“NewCo is a trusted partner to the world’s most global enterprises with a team that has the best skills and experience in the industry,” Schroeter said. “I look forward to developing a diverse ecosystem of partnerships and alliances, to continuing a deep relationship with IBM, and to the creation of market leading capabilities.”
Prashant Shenoy was named the founding chair of the new Special Interest Group on Energy of the Association for Computing Machinery, which aims to bring together researchers from a variety of computing disciplines to address the challenges associated with future energy systems and their impact on society. He currently serves as a distinguished professor and associate dean in the College of Information and Computer Sciences at UMass Amherst.
“We envision SIGENERGY as an interdisciplinary forum for researchers and practitioners who use computational methods and technologies to help decarbonize our society,” Shenoy said. “In the face of a global climate crisis, we urgently need to work together towards revolutionary, carbon-free systems of energy generation and consumption.”
Thirty-three-year Intel veteran Sunil Shenoy returned to the company as its senior vice president and general manager of the design engineering group. Shenoy, who departed in 2014, will be responsible for managing the design, development, validation and manufacturing of intellectual properties and system-on-chips for client and datacenter applications.
Shenoy was senior vice president and general manager of RISC-V at SiFive, an Intel Capital portfolio company working to commercialize the RISC-V open architecture. At Intel, Shenoy was corporate vice president in charge of Intel’s Platform Engineering Group, responsible for microprocessor and SoC design across Intel’s product groups. He also led Intel’s Visual and Parallel Computing Group and server and PC silicon development R&D and engineering, among other responsibilities.
Ben Smith and Michael Zimmerman joined Green Revolution Cooling as its chief product officer and vice president of operations, respectively. Smith comes from Schneider Electric, where he held the role of VP of datacenter cooling systems. As CPO, Smith will be responsible for developing and launching new products while managing the lifecycle of existing GRC’s immersion cooling offerings.
As VP of operations, Zimmerman will be responsible for the worldwide manufacturing of GRC products, quality, and supply chain. He has over 20 years of experience holding executive positions. Most recently, he served as VP of global operations at Zebra/Xplore.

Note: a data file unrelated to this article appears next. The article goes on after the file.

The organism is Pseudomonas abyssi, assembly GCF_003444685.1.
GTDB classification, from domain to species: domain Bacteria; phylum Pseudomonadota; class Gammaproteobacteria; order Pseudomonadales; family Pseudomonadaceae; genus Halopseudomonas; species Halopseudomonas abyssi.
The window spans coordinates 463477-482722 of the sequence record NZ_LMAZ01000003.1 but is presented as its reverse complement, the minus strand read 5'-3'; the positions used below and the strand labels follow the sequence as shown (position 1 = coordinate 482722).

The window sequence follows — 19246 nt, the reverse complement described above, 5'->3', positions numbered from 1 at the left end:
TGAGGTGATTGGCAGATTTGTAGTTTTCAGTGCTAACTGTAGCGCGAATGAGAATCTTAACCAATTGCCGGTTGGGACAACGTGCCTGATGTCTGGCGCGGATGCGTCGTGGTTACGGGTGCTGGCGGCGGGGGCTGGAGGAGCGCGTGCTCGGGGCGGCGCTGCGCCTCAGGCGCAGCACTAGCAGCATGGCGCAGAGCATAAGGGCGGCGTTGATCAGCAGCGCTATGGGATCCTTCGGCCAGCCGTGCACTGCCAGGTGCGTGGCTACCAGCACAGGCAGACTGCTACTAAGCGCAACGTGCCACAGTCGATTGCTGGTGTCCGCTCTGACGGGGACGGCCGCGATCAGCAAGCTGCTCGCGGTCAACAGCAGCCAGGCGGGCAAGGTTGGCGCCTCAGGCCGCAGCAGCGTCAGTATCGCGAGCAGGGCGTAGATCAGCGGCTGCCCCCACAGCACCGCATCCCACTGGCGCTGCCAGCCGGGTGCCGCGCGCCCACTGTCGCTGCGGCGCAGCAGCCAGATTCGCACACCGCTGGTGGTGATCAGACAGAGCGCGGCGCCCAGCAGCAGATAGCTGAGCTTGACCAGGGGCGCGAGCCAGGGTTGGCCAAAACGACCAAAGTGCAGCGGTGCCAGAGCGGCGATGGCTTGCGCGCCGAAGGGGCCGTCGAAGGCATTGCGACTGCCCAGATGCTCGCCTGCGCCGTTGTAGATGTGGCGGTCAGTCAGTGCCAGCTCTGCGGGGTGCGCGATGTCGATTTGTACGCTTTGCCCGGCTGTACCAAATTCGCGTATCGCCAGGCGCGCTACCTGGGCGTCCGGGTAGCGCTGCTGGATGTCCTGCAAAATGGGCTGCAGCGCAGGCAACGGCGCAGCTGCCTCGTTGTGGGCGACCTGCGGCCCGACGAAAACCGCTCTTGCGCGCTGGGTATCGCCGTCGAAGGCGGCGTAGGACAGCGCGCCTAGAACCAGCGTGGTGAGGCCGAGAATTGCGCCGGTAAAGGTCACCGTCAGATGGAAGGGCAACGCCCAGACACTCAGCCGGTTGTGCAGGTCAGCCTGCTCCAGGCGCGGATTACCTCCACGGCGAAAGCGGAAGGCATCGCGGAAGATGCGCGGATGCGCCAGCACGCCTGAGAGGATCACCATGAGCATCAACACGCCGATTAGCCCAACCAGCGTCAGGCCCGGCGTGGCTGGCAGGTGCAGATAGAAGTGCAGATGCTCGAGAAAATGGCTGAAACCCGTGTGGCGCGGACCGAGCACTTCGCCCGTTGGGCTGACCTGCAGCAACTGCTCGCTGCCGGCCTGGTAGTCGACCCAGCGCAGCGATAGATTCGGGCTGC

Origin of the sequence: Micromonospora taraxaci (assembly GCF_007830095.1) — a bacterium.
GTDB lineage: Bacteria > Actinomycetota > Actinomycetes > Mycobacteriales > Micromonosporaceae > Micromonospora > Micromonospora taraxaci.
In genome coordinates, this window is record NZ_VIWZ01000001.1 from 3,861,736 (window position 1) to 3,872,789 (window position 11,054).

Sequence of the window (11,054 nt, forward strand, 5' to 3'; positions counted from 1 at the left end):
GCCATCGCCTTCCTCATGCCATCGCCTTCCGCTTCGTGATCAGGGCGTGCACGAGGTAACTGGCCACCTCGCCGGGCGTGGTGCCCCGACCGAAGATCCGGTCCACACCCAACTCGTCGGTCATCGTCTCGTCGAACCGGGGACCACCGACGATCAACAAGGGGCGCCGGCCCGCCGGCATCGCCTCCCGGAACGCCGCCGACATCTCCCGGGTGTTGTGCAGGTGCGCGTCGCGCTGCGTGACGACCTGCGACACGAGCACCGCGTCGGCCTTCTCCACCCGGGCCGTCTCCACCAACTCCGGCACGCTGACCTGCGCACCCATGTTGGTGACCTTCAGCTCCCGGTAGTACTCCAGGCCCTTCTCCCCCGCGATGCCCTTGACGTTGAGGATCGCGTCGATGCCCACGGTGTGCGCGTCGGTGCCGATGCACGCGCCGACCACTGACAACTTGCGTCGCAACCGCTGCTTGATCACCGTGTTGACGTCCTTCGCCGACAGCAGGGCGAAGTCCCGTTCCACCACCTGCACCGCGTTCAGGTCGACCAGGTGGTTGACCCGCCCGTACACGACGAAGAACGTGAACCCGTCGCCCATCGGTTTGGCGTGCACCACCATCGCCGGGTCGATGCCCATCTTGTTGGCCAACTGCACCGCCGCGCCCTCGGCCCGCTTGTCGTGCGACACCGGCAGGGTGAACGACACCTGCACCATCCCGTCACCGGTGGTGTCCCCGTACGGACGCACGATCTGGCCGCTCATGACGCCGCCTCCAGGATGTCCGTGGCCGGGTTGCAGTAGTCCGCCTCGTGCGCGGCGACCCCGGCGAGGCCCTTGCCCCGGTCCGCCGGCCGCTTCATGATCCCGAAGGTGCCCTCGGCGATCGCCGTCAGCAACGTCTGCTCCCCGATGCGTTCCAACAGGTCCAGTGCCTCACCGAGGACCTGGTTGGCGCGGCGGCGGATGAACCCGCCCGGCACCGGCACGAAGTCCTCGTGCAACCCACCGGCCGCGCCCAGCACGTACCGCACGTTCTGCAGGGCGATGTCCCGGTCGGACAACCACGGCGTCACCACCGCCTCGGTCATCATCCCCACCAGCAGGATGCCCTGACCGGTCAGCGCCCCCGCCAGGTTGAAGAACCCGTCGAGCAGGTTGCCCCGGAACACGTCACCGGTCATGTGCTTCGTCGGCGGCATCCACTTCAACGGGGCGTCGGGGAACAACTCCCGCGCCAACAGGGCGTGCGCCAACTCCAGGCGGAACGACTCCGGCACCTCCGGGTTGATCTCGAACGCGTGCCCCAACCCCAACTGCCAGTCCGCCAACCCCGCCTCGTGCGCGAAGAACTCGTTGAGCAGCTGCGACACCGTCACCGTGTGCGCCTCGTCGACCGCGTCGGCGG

The Association for Computing Machinery named 95 members 2020 ACM Fellows for fundamental contributions in areas including artificial intelligence, cloud computing, computer graphics, computational biology, data science, human-computer interaction, software engineering, theoretical computer science, and virtual reality, among other areas. For the full list of ACM Fellows, visit here.
“This year our task in selecting the 2020 Fellows was a little more challenging, as we had a record number of nominations from around the world,” said ACM President Gabriele Kotsis. “The 2020 ACM Fellows have demonstrated excellence across many disciplines of computing. These men and women have made pivotal contributions to technologies that are transforming whole industries, as well as our personal lives. We fully expect that these new ACM Fellows will continue to be in the vanguard of their respective fields.”
AMD promoted Martin Ashton, Mark Fuselier, Darren Grasby, Devinder Kumar, and Sam Naffziger to senior leadership positions. Ashton now holds the role of senior vice president of Graphics Architecture and Radeon Technologies Group Intellectual Property. Fuselier is the senior VP of Technology and Product Engineering.
Grasby holds the roles of executive VP and chief sales officer. He is responsible for driving the adoption of AMD products and customer experience. Kumar is now the executive VP and chief financial officer. He is now responsible for the company’s financial profile. Naffziger is the senior VP, corporate fellow, and product technology architect with continued responsibility for maximizing the competitiveness, efficiency and cost of next-generation AMD solutions.
To read last month’s edition of Career Notes, click here.